Perseid meteor shower peak time: When will the perseids peak? Meteors clash with supermoon

Perseid meteor shower: ESA capture peak of event

We use your sign-up to provide content in ways you’ve consented to and to improve our understanding of you. This may include adverts from us and 3rd parties based on our understanding. You can unsubscribe at any time. More info

The Perseid meteor shower is one of two astronomical phenomena reaching their peak this week, as it coincides with the Sturgeon supermoon. The two will blossom in lockstep over the coming days, giving people ample reason to look to the stars. While rare, the coinciding schedules may lead to more frustration than celebration, as the supermoon maximum may hamper meteor visibility.

What time do the Perseids peak?

Meteor showers form when comet debris reaches the earth, creating light displays as rock pieces catch fire and explode.

The Perseids are the product of the Swift-Tittle comet, which only completes an orbit around the sun once every 133 years.

The comet’s lengthy trail casts debris, and its first pieces entered the earth’s atmosphere on July 17 this year.

Most of those pieces will streak through the skies this week during the maximum between August 12 and 13.

People hoping to watch the spectacle can see up to 150 per hour in one night.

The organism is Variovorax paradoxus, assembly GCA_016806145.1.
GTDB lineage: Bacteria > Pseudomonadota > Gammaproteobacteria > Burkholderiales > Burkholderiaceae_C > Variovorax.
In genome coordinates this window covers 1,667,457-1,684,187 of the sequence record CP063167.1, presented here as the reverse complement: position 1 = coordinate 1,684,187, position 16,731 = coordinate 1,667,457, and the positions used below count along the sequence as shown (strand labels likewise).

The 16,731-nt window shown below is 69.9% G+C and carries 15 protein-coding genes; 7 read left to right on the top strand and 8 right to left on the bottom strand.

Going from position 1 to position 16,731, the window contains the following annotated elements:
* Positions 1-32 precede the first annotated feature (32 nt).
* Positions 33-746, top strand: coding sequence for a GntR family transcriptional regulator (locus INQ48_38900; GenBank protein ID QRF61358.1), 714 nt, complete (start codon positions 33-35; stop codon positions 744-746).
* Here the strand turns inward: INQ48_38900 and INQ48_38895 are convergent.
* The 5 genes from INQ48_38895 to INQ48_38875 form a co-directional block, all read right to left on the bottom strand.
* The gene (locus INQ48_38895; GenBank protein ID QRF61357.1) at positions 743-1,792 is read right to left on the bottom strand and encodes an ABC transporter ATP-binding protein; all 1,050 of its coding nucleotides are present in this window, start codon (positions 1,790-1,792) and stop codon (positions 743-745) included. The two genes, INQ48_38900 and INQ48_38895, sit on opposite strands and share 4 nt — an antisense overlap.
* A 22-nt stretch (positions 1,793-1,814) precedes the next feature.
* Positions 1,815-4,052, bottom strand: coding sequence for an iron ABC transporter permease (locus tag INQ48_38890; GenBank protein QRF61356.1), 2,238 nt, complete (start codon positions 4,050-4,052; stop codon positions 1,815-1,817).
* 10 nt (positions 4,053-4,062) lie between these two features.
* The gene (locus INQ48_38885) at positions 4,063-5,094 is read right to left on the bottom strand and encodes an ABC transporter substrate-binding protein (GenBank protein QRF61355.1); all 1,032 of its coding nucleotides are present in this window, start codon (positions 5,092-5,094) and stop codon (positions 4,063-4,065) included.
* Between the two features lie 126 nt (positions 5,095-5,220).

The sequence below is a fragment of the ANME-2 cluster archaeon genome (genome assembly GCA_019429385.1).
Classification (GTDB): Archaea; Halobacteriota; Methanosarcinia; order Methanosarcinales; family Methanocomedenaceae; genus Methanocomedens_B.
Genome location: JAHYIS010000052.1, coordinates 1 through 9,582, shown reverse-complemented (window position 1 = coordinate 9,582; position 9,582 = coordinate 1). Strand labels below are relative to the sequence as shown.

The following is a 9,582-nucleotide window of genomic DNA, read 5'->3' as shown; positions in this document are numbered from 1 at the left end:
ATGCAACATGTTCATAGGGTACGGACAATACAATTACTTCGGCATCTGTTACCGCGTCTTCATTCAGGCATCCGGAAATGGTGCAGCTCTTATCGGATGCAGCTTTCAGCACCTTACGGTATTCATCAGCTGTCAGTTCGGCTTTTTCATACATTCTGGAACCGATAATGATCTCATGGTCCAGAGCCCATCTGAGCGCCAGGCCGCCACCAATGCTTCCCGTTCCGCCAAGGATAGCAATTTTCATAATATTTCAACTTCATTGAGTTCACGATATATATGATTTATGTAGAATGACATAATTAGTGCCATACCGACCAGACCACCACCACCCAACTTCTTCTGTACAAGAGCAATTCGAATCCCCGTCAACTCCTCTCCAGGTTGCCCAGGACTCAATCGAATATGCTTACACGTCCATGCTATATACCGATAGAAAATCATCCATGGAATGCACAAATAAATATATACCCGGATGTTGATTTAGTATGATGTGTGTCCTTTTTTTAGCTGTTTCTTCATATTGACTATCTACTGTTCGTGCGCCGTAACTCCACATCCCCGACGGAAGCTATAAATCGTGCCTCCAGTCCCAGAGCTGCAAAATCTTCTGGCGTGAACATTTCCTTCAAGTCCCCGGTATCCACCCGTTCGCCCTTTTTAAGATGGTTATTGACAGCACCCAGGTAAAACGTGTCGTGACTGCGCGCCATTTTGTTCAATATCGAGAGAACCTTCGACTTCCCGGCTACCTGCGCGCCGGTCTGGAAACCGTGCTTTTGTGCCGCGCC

The Greenwich Observatory states they should appear bright and fast with clear trains.

Stargazers have a lengthy window where they can see the meteors in all their majesty.

What is the best time to watch the Perseid meteor shower?

People only have one night to watch the meteors, but a several-hour long window where they appear brightest.

The Perseids will become the most visible during the darkest times of night, between 12am and 5.30am on August 13.

They will also follow a “radiant” – a space in the sky where they are the most prominent.

The Perseid radiant is “always above the horizon”, according to the Greenwich Observatory, meaning that people should start seeing the meteors as the sun sets.

Stargazers should also try to catch a glimpse before moonrise, as moonlight may obscure their view.

The moon should rise around 9.18pm on August 12 in most parts of the UK.

For many people, watching before moonrise may become their only opportunity to witness the Perseids, as the coming supermoon will almost certainly obscure their view.

The Sturgeon Moon, the last supermoon of 2022, will reach its maximum on August 11.

The natural satellite will start gaining size from 8.55pm and appear largest in the morning on August 12.

By then, the moon should become up to seven percent larger and 15 percent brighter than usual.

Ultimately, the supermoon’s presence will mean that people looking out for the Perseids will see far fewer meteors per hour than anticipated.

Source: Read Full Article